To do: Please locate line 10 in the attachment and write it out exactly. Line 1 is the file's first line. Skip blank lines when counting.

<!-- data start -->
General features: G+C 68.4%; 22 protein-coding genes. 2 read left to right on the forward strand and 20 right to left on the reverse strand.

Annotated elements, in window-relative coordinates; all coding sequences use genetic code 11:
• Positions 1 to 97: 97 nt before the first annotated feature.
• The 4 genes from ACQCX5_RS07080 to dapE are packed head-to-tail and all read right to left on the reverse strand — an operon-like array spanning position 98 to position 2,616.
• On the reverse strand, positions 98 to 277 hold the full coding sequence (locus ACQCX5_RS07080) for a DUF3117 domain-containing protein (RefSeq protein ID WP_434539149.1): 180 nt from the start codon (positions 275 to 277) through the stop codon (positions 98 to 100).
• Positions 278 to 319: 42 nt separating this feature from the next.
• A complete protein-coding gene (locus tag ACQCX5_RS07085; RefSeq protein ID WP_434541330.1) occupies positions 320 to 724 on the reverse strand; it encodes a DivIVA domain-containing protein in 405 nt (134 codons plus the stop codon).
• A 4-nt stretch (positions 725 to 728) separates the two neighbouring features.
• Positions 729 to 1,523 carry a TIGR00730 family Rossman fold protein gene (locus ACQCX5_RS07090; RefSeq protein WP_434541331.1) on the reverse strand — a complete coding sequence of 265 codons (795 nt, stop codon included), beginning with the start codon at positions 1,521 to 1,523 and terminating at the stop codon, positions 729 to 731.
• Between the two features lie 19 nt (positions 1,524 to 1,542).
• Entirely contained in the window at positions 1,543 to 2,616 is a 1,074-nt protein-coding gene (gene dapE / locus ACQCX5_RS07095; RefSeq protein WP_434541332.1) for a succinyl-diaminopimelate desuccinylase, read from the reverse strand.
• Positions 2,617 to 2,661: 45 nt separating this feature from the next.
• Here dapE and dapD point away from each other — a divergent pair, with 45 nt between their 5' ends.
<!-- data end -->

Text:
• Between the two features lie 19 nt (positions 1,524 to 1,542).